Safe computer use
If you use a computer as part of your job either at work or at home, find out about safe computer use and how to avoid potential problems. Your employer also has certain responsibilities under health and safety employment law regulations.
Employment law: safe computer use
Many people use computers or visual display units (VDUs) as part of their job. Most suffer no ill-effects. VDUs don’t give out harmful levels of radiation and rarely cause skin complaints.
If you use one and suffer ill-effects it may be because of the way you are using the computer. For example, you might suffer from strain in the back of the hand due to excessive ‘mouse’ clicking, or stress or neckache if you use a computer monitor without a break for a long time. Problems like these can be avoided by a well-designed workstation and job.
Is your employer responsible for safe computer use under employment law?
Under computer use health and safety regulations your employer should:
- look at computer monitors and assess and reduce any risks
- make sure that workstations meet safety requirements
- plan work so there are breaks or changes in the type of work done
- arrange for an eye test if you need one
- provide health and safety training and information
These employment law computer use regulations also apply if you are working at home as an employee and using a VDU for a long period of time.
To make sure your work environment is safe, think about the way you use your computer monitor. Employment law concerns should be reported to your employer or employee safety representative if you have one.
Entitlement to breaks under employment law
There is no legal limit to how long you should work at a computer monitor of VDU, but under health and safety regulations you have the right to breaks from work using a VDU. These don’t have to be rest breaks, just different types of work.
Guidance from the Health and Safety Executive (HSE) suggests it’s better to take shorter breaks more often at your workstation than longer breaks and less often, eg a 5-10 minute break after 50-60 minutes continuous screen and/or keyboard work is likely to be better than a 15 minute break every two hours. But if your job means spending long periods at a VDU (eg data input) then longer breaks from your workstation should be introduced.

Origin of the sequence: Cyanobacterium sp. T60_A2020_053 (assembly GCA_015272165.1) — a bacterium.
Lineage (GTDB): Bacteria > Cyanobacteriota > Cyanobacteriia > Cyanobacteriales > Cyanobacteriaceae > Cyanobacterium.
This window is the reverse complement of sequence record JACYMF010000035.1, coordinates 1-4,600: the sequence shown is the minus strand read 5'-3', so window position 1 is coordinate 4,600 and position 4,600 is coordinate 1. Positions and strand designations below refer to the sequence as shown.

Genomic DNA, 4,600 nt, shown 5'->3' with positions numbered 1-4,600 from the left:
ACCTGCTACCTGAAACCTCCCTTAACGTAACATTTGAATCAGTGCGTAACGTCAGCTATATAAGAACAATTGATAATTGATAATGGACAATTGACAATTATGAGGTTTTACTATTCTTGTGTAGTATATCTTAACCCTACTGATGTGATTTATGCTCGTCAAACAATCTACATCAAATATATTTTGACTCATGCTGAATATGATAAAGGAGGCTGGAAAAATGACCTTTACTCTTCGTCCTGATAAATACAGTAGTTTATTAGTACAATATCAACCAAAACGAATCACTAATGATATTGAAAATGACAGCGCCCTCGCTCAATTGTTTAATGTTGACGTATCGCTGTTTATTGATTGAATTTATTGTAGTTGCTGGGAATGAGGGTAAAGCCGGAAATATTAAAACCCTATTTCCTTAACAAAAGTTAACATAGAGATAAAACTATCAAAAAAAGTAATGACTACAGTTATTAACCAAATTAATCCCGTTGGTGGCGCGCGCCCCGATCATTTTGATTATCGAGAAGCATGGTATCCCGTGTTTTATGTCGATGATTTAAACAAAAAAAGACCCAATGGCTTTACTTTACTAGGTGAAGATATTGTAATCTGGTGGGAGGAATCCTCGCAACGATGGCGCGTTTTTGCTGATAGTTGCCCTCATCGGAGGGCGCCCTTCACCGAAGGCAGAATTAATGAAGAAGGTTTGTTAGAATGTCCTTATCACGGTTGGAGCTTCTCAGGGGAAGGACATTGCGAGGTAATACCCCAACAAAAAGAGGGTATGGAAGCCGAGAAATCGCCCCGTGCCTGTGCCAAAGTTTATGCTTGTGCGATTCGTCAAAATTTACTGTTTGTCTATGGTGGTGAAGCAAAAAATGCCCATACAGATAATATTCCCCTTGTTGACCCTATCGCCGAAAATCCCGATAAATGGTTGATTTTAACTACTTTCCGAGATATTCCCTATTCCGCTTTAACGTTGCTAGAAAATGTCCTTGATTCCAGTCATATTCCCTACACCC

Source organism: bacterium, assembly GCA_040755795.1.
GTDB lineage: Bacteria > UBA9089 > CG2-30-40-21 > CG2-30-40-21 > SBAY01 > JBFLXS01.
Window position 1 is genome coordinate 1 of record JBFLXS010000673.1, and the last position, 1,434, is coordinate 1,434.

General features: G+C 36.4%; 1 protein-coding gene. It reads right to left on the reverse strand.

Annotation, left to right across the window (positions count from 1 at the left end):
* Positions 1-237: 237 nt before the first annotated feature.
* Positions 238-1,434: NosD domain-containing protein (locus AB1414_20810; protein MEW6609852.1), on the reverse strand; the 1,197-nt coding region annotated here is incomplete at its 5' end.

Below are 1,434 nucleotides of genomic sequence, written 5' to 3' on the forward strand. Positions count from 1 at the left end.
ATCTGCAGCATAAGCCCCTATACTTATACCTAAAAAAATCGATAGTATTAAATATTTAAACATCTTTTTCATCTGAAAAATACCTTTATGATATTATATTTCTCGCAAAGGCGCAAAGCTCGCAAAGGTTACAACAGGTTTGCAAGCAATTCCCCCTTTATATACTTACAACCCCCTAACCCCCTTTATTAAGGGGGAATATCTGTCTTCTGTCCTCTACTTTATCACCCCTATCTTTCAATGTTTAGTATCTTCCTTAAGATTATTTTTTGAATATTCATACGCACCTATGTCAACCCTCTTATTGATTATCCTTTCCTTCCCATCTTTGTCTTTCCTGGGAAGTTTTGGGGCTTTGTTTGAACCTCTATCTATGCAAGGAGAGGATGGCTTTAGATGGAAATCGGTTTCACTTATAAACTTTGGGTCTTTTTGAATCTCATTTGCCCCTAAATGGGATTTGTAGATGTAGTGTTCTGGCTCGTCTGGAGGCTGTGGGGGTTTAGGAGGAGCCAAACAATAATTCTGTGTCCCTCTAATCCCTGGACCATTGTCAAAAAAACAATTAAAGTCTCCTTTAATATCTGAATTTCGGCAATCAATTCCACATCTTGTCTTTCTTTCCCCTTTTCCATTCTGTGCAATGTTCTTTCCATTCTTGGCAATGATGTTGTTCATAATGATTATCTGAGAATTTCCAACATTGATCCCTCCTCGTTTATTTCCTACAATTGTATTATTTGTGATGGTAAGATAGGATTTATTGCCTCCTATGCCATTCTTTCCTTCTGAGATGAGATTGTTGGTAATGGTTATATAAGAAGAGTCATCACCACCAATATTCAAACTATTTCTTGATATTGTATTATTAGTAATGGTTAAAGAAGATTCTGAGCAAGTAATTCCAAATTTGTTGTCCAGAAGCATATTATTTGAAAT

When working at a VDU make sure you can sit in a comfortable position, and keep a good posture. Your eyes should be level with the screen. Make sure you have enough space and don’t sit in the same position for too long.
If you are disabled, your employer’s employment law duty to make reasonable adjustments for you may mean that they will provide you with special computer equipment or alter existing equipment to suit your needs. You can also get advice and maybe help with paying for equipment from your local Jobcentre Plus.
Free eye tests and computer monitor use
Studies haven’t shown a link between VDU use and damage to eyesight, but if you feel that using a VDU screen is making your eyes tired, tell your employer or employee safety representative.
You have the right to a free eyesight test if you use, or are about to use, a VDU a lot during work hours. You can also get more free tests if recommended by your optician.
If you are prescribed glasses to help you work with a computer monitor, your employer must pay for a basic pair of glasses, provided they are needed especially for your work.
Employment law – safe computer use
Make sure your employer has assessed the risks of your job, paying special attention to computer use.
Make sure any desks and other equipment are comfortable to use and ask your employer if you need special equipment (eg wrist rests).
If you have any health problems you think may be caused by your VDU tell your line manager or health and safety representative.
Your employer has an employment law duty to consult you on health and safety issues that affect you and should welcome early reporting of any issue.